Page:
Go Down

Topic: Arduino Nano USB connection with external power (Read 3684 times) previous topic - next topic

kustom

I've decided to use 12V power supply in my project, however, Arduino needs to be connected to PC aswell. What is the procedure for this? It is a MIDI controller so the board needs to talk with PC. I am planning on connecting +12V into Vin pin and ground into one of GND pins. I guess the USB connection needs only TX/RX then?

cmiyc

#1
Feb 02, 2013, 06:51 pm Last Edit: Feb 02, 2013, 07:01 pm by James C4S Reason: 1

I've decided to use 12V power supply in my project, however, Arduino needs to be connected to PC aswell. What is the procedure for this? It is a MIDI controller so the board needs to talk with PC. I am planning on connecting +12V into Vin pin and ground into one of GND pins. I guess the USB connection needs only TX/RX then?

If you plug them both in, the auto-selector will choose Vin for power.  USB communication will work fine. See Below.
Capacitor Expert By Day, Enginerd by night.  ||  Personal Blog: www.baldengineer.com  || Electronics Tutorials for Beginners:  www.addohms.com

retrolefty



I've decided to use 12V power supply in my project, however, Arduino needs to be connected to PC aswell. What is the procedure for this? It is a MIDI controller so the board needs to talk with PC. I am planning on connecting +12V into Vin pin and ground into one of GND pins. I guess the USB connection needs only TX/RX then?

If you plug them both in, the auto-selector will choose Vin for power.  USB communication will work fine.


On a Nano board? I believe a Nano uses simply two diodes for voltage selection, so the higher voltage either from the on-board voltage regulator or the USB +5vdc will be the one supplying the current.
No?

Lefty

cmiyc


On a Nano board? I believe a Nano uses simply two diodes for voltage selection, so the higher voltage either from the on-board voltage regulator or the USB +5vdc will be the one supplying the current.
No?
You're right, I missed that it was a Nano.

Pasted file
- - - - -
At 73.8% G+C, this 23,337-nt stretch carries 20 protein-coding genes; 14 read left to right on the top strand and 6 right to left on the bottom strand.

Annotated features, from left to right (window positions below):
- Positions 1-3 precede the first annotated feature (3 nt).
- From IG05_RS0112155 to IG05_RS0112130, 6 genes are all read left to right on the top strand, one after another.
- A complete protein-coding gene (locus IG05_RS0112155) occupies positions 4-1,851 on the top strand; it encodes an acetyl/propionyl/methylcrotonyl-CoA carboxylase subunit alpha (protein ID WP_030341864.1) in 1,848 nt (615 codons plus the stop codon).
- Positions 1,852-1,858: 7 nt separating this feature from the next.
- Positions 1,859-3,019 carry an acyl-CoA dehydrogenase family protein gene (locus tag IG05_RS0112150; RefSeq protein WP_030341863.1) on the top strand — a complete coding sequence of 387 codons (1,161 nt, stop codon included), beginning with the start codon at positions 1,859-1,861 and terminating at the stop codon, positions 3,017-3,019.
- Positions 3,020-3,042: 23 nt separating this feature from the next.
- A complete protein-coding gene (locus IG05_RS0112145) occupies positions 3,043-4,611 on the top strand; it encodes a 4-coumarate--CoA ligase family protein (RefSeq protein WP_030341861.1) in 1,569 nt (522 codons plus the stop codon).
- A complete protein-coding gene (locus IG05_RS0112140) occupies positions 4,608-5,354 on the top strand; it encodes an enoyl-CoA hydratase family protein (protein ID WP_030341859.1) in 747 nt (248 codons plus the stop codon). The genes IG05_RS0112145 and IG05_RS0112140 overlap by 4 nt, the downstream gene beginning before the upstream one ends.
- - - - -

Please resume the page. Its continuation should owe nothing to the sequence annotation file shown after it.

I've decided to use 12V power supply in my project, however, Arduino needs to be connected to PC aswell.

Will the PC always be connected when in use?  If so, there's no reason to run the 12V through the Arduino in the first place.

Capacitor Expert By Day, Enginerd by night.  ||  Personal Blog: www.baldengineer.com  || Electronics Tutorials for Beginners:  www.addohms.com

kustom


If so, there's no reason to run the 12V through the Arduino in the first place.


It's because I use lot of stuff - 6 4021 registers with 48 button inputs, 4 74HC595 registers with 27 leds, 5 4051 multiplexers with 31 potentiometer and one LM324 comparator to read the data from 2 rotary encoders.

cmiyc


It's because I use lot of stuff - 6 4021 registers with 48 button inputs, 4 74HC595 registers with 27 leds, 5 4051 multiplexers with 31 potentiometer and one LM324 comparator to read the data from 2 rotary encoders.

Yes again, you don't need to run the 12V through the Arduino.  Use a separate voltage regulator to power all of that hardware with 12V.  Then let the Arduino be powered by USB.  Just make sure to connect your grounds.

How much current are the LEDs going to draw?  Even at 20mA each, that's over 500mA.  You're going to have a hard time using the on-board regulator to provide that much current, especially with 12V in.
Capacitor Expert By Day, Enginerd by night.  ||  Personal Blog: www.baldengineer.com  || Electronics Tutorials for Beginners:  www.addohms.com

kustom



It's because I use lot of stuff - 6 4021 registers with 48 button inputs, 4 74HC595 registers with 27 leds, 5 4051 multiplexers with 31 potentiometer and one LM324 comparator to read the data from 2 rotary encoders.

Yes again, you don't need to run the 12V through the Arduino.  Use a separate voltage regulator to power all of that hardware with 12V.  Then let the Arduino be powered by USB.  Just make sure to connect your grounds.


Do you mean that I should use lm7805 regulator connected to those 12V?

How much current are the LEDs going to draw?  Even at 20mA each, that's over 500mA.  You're going to have a hard time using the on-board regulator to provide that much current, especially with 12V in.


LEDs need to be very dim so there is 1kOhm resistor on each.

Go Up